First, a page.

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Public seminar: Knowledge in Making, Design by Doing

How to make dance accessible as a type of knowledge in its own right?

Suzan Tunca (ICK Dans Amsterdam) and Laura Karreman (Utrecht University) give a seminar in the Transmission in Motion series of Utrecht University. Free to attend on 26 May 2021 from 15.00 to 17.00.

Language: English
Location: Microsoft Teams

In this session of the TiM seminar on “Knowledge in Making – Design by Doing” we focus on the shift towards bringing choreographic ideas beyond the studio walls through the development of digital applications and environments. The design of such applications and ‘digital scores’ is closely tied up with the question of how such media can make us know dance differently. These types of ‘mobile archives’ highlight different aspects of dance and offer the opportunity to ask questions about dance that have not been asked before.

Dance researcher Suzan Tunca relates to this topic from her long-time engagement with the work of choreographers Emio Greco and Pieter C. Scholten and the International Choreographic Arts Centre (ICK Amsterdam). To be able to give dance an enduring existence through time, ICK has been conducting research since 2005 into dance (an)notation, documentation and knowledge transmission. Tunca discusses how Greco and Scholten’s central aesthetic premise of ‘the intuitive body’ underlies and informs the research done by ICK Academy, paying special attention to the recent online score of Amos Ben-Tal / OFFproject’s performance 60.

Tunca’s presentation is preceded by an introduction by Laura Karreman, who situates the phenomenon of digital scores in a political and epistemological context. She distinguishes these initiatives as strategies of self-visualization that are motivated by multiple concerns: not only to preserve artistic knowledge and reach new audiences, but also to meet the demands of our knowledge economy.

To view the Online Score by Amos Ben-Tal/OFFprojects, click here.

Suzan Tunca (1975, Turkey/Germany) is head of the ICK Academy with a research focus and dance (an)notation, documentation and knowledge transmission. She developed and implemented an artistic research curriculum for BA Dance students at Codarts University of the Arts Rotterdam and coaches  MA Choreography students at Codarts/Fontys.  She is a member of DASresearch THIRD and PhD candidate at PhDArts Leiden University.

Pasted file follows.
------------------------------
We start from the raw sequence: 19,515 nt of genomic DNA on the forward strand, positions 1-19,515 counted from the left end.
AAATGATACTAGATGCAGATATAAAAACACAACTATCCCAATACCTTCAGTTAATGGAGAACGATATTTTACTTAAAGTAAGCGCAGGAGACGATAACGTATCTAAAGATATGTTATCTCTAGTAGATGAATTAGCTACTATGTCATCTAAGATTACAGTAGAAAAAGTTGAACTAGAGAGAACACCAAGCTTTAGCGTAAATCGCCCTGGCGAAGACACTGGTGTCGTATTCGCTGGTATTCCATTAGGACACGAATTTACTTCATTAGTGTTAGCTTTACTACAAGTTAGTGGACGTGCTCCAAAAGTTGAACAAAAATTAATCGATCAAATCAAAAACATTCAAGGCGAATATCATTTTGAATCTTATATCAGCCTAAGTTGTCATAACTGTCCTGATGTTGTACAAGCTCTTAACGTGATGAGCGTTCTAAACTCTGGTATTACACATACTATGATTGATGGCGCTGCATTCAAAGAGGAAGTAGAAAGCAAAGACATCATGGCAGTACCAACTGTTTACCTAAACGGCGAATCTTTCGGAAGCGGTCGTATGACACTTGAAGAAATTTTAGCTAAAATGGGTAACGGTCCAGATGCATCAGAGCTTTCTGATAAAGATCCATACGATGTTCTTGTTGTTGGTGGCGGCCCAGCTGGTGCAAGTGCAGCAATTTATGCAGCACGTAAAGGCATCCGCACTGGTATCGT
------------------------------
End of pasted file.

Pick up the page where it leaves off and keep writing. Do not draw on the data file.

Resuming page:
Through her work as a dance researcher in professional and educational contexts and as a performing artist, she aims to contribute to the regeneration and advancement the art of dance and its societal recognition as an invaluable source for embodied knowledge. 

Laura Karreman is an assistant professor in the Department of Media and Culture Studies at Utrecht University, where she teaches in the RMA Media, Art and Performance Studies, the MA Contemporary Theatre, Dance and Dramaturgy and the BA Media and Culture. She conducted her doctoral research at Ghent University. Her PhD dissertation was titled “The Motion Capture Imaginary: Digital renderings of dance knowledge.” Her research engages with epistemological questions about movement, representation and digital technologies, and investigates new notions of dance and performance knowledge.


Suggested reading
James Leach, “Making knowledge from movement: Some notes on the contextual impetus to transmit knowledge from dance.” in: Maaike Bleeker (ed.) Transmission in Motion: The technologizing of dance. London and New York: Routledge, 2017.

Additional source
Laura Karreman, “Dance as knowledge” in The Motion Capture Imaginary: Digital Renderings of Dance Knowledge. PhD dissertation, Ghent University, 2017, p. 55-88.

This session is an initiative from Mobilizing the Archive.
Mobilizing the Archive is one of the interest groups of Transmission in Motion

Mobilizing the Archive
Mobilizing the Archive examines contemporary initiatives and projects that seek to radically remodel traditional notions and practices of media and performance archives. In particular, the group considers new types of archives and related practice-based projects that have emerged in the slipstream of cultural heritage digitization. This comprises projects that deploy digital techniques to defy traditional practices of recording, documenting and capturing that ’domiciliat[e]’ archival data (Derrida 1996, 10) and instead develop alternative ways of engaging with and creating meaning that are multi-authored, open source and in perpetual movement. Thus, the type of projects that interests us challenges traditional, authoritative documentation of media documents and performances as still objects that can be rendered intelligible and expand conditions for recreation, exchange and transmission of archives by setting knowledge in motion. A key affordance of such projects is to create awareness about the exclusions and absences in our existing systems of knowledge and invite a reconsideration of the role that (digitized and born-digital) archives play in them. Following this interest, the group fosters interdisciplinary dialogue between artists, archivists and scholars with the aim of developing critical understandings of the layered meanings of digitized, archival collections. In doing so, Mobilizing the Archive aims to create the conditions for a dialogue, that may facilitate new connections and collaborations, and to report on research-in-progress in these areas.

Photo credits
Extra Dry by Emio Greco | PC. Photo: Laurent Ziegler.

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